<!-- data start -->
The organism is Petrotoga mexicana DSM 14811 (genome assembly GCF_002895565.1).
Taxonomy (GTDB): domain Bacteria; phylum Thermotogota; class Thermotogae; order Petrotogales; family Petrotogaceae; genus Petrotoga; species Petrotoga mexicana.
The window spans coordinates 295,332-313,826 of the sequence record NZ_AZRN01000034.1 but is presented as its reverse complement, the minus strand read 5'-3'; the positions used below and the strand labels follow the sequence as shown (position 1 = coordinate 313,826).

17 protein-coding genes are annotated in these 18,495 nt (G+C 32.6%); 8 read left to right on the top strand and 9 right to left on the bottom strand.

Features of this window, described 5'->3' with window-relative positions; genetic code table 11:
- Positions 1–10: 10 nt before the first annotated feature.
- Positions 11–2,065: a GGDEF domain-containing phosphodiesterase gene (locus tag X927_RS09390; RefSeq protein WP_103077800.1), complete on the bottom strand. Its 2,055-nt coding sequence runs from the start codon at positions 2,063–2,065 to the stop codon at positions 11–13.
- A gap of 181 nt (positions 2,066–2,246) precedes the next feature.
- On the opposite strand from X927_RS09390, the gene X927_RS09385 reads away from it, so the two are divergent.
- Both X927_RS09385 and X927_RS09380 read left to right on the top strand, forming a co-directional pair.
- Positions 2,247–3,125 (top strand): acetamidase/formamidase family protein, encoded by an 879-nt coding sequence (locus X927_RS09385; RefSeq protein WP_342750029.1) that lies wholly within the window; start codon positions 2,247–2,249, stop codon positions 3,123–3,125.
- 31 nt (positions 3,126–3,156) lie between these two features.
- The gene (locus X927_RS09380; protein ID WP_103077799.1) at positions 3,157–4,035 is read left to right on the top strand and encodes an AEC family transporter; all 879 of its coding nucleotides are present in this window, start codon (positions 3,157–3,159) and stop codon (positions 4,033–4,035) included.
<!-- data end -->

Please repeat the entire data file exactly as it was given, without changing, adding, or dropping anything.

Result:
The organism is Petrotoga mexicana DSM 14811 (genome assembly GCF_002895565.1).
Taxonomy (GTDB): domain Bacteria; phylum Thermotogota; class Thermotogae; order Petrotogales; family Petrotogaceae; genus Petrotoga; species Petrotoga mexicana.
The window spans coordinates 295,332-313,826 of the sequence record NZ_AZRN01000034.1 but is presented as its reverse complement, the minus strand read 5'-3'; the positions used below and the strand labels follow the sequence as shown (position 1 = coordinate 313,826).

17 protein-coding genes are annotated in these 18,495 nt (G+C 32.6%); 8 read left to right on the top strand and 9 right to left on the bottom strand.

Features of this window, described 5'->3' with window-relative positions; genetic code table 11:
- Positions 1–10: 10 nt before the first annotated feature.
- Positions 11–2,065: a GGDEF domain-containing phosphodiesterase gene (locus tag X927_RS09390; RefSeq protein WP_103077800.1), complete on the bottom strand. Its 2,055-nt coding sequence runs from the start codon at positions 2,063–2,065 to the stop codon at positions 11–13.
- A gap of 181 nt (positions 2,066–2,246) precedes the next feature.
- On the opposite strand from X927_RS09390, the gene X927_RS09385 reads away from it, so the two are divergent.
- Both X927_RS09385 and X927_RS09380 read left to right on the top strand, forming a co-directional pair.
- Positions 2,247–3,125 (top strand): acetamidase/formamidase family protein, encoded by an 879-nt coding sequence (locus X927_RS09385; RefSeq protein WP_342750029.1) that lies wholly within the window; start codon positions 2,247–2,249, stop codon positions 3,123–3,125.
- 31 nt (positions 3,126–3,156) lie between these two features.
- The gene (locus X927_RS09380; protein ID WP_103077799.1) at positions 3,157–4,035 is read left to right on the top strand and encodes an AEC family transporter; all 879 of its coding nucleotides are present in this window, start codon (positions 3,157–3,159) and stop codon (positions 4,033–4,035) included.